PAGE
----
- Sicario: Day of the Soldado
- Directed by: Stefano Sollima
- Written by: Taylor Sheridan
- Starring: Benicio del Toro and Josh Brolin
- Classification: 14A; 122 minutes
When the drug-cartel thriller Sicario appeared in 2015, there was some debate among critics as to whether Denis Villeneuve’s menacing and ambiguous film was exploiting the violence it so artfully depicted. It seems unlikely there will be similar chatter about the sequel, Sicario: Day of the Soldado. Partly that is because it never produces an image as memorable as that of an Arizona bungalow stuffed with corpses hidden behind the drywall or mutilated bodies hanging from an overpass in Ciudad Juarez. But also it is because this is a much more conventional film with fewer pretensions to high art. Violence exploited for mere entertainment is so commonplace it hardly seems worth noting.
For the sequel, Stefano Sollima, an Italian television director who specializes in drama about organized crime, has produced a mainly satisfying thriller in which lawless U.S. agents stoke a cartel war on the Mexican border. Some of the creative personnel remain the same: writer Taylor Sheridan offers another script that is tightly penned and well plotted around a moral quagmire, again flirting with stereotypes even as he shatters them. Hildur Guonadottir, who played solo cello on the late Johann Johannsson’s looming score for the original, contributes a very similar soundtrack suggesting encroaching fate rather than suspense or surprise. And, thank goodness, the eminently watchable Benicio del Toro reprises the mysterious Colombian agent Alejandro while Josh Brolin contributes another of his superficially affable macho men.
Other things have changed, however: Cinematographer Dariusz Wolski has the unenviable task of following Roger Deakins’s spectacularly sparse views of the Chihuahuan desert and largely avoids the comparison, offering only a handful of the aerial shots that made the first film so visually distinctive. And Villeneuve’s knack for finding something deeper in a genre scenario – see Arrival, or Blade Runner 2049 for that matter – has been replaced by Sollima’s workaday talents as a director of action.
As for the story, Sheridan reprises two of his central characters: Brolin plays Matt Graver, the CIA agent with contempt for legal niceties when it comes to fighting the cartels. Del Toro plays Alejandro, the brooding Colombian with a quest for vengeance since his wife was murdered and daughter thrown in a vat of acid. But Sheridan has softened both characters since their first, morally dubious outing; both seem to have lost their taste for torture – it’s mentioned in passing but not enacted – and Brolin is now playing the role of the decent man dealing with a bad situation.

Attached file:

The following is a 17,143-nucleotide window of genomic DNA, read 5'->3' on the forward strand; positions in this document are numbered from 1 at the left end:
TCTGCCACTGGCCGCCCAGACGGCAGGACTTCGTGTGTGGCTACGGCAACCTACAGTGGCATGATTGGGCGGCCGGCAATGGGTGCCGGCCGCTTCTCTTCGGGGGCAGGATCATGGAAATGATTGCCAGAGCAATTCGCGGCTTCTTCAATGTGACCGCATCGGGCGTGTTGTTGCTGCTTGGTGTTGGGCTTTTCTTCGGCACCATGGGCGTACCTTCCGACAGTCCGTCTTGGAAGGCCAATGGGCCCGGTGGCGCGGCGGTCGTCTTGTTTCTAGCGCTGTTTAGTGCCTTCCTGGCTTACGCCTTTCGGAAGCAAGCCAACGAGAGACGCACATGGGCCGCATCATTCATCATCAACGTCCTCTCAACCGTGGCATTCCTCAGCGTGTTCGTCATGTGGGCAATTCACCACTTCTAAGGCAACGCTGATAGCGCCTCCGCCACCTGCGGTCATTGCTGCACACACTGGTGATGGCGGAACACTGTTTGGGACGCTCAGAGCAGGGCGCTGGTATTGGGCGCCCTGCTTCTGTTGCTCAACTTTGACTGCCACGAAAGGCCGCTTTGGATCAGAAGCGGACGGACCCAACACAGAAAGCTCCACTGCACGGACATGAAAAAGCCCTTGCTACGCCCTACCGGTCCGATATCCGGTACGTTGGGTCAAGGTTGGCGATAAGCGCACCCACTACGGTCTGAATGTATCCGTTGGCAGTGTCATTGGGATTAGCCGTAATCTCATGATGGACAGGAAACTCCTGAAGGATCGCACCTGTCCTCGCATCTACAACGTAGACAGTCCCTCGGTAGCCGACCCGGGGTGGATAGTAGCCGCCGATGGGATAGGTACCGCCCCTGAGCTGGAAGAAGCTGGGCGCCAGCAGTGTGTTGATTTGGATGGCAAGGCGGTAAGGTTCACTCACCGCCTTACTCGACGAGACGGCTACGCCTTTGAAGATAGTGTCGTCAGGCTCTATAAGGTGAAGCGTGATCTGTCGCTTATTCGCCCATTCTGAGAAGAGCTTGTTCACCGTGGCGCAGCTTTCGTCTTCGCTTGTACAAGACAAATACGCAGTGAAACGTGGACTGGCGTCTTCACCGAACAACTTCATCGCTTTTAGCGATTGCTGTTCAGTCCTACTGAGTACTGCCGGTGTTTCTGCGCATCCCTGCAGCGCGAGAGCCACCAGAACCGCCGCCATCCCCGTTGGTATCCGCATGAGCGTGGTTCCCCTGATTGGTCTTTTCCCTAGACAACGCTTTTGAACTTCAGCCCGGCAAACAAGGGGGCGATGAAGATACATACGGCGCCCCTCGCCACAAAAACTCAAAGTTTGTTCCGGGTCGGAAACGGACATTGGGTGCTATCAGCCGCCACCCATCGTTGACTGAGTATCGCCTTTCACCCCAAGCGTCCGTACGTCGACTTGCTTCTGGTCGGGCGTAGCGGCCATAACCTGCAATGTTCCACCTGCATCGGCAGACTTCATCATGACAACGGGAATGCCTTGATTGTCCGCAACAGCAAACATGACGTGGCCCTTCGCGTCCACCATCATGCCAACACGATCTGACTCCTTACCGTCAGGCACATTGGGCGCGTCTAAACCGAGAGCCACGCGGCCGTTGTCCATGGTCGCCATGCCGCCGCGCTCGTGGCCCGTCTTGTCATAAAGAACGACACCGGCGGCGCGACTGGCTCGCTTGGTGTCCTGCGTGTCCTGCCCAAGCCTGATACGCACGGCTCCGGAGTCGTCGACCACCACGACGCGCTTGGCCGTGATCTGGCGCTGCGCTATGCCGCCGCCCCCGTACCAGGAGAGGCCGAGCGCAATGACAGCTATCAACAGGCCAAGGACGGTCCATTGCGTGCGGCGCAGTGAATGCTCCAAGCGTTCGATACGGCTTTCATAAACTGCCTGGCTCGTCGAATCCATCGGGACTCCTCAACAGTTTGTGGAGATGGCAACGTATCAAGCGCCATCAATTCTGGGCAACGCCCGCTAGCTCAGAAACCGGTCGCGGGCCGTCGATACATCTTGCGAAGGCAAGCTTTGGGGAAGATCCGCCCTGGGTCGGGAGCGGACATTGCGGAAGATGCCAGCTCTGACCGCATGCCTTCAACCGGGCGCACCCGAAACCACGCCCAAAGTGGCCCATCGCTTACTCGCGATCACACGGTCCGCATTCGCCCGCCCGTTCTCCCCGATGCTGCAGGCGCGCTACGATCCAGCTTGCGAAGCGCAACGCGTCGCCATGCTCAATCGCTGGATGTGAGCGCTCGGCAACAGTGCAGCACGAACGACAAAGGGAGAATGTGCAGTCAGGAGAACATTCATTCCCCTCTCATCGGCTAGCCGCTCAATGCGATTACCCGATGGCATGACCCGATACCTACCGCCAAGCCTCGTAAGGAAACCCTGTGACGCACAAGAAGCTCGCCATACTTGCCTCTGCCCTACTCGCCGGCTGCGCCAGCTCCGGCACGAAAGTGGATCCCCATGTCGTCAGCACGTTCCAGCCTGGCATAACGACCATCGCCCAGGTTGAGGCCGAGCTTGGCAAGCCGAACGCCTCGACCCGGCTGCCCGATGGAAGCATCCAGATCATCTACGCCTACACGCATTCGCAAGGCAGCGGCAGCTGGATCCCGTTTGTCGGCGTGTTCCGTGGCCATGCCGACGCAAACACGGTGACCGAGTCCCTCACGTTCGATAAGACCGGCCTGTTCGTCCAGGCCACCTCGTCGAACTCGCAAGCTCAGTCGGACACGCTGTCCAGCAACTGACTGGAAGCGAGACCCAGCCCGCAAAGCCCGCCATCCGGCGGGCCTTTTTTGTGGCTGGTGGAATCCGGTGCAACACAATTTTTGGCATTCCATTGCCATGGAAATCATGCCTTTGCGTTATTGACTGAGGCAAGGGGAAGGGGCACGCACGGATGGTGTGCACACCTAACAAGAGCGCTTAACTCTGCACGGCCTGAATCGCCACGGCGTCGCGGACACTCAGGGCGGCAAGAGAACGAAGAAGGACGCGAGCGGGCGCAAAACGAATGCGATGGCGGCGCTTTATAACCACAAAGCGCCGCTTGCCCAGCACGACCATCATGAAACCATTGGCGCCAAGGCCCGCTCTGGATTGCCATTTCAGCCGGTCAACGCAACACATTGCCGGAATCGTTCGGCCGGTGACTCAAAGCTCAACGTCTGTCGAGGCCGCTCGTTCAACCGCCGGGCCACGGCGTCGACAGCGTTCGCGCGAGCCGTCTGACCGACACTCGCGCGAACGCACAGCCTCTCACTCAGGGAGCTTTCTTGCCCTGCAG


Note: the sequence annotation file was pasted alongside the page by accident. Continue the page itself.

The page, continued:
Alejandro’s backstory, meanwhile, has undergone some tweaks that make him emerge as a clearer hero. One character who has fortunately gone missing is Emily Blunt’s Kate Macer, the idealistic FBI agent who watched in horror as the tough guys operated outside the law. Mirroring the audience’s own shock at Graver’s modus operandi, the character, if not the performance, was a black hole in the original, gradually sucking life out of the movie as Blunt looked more stressed and fearful with each passing scene.
Without her, we are in more familiar and more easily heroic territory: Attempting to start a war between the cartels because they have now started shipping Islamic terrorists across the border alongside illegal immigrants and cocaine, Matt and Alejandro launch a plan to kidnap the daughter of a kingpin and blame it on his rival. When the kidnapping goes awry, Alejandro winds up being the girl’s protector and rescuer in a tense showdown with the coyotes who shepherd migrants across the Rio Grande.
Just in case you were planning on feeling sorry for Isabel Reyes (Isabela Moner) – she’s a young woman in a horrible situation and it’s hardly her fault that her father is a drug lord – Sheridan and Sollima show her at school in the hours before her kidnapping. She is pounding out another girl who has dared to call her a “narco whore.” The spoiled yet scrappy teen represents a refreshing explosion of type, which may seem like an odd compliment to pay a film that depicts all Mexicans as criminals. Still, once the film has invested a great deal of energy in the sometimes wily and other times fearful Isabel, it abandons her story in its last moments; it’s a problem Sheridan suffered from in the first Sicario, too, as he decided he wouldn’t produce the standard-issue tough female agent but then ran out of ideas for Kate.
In the end, the Sicario franchise is all about male violence, whether in the service of the coca or in the service of the state. The film’s climax revolves around Miguel (Elijah Rodriguez), a teenage American lured into crime by the easy money to be made leading migrants across the border. You can read his story as a dire prediction of the way in which crime breeds crime and violence breeds violence. In its final moments, however, it looks more like the passing of the torch to the next generation.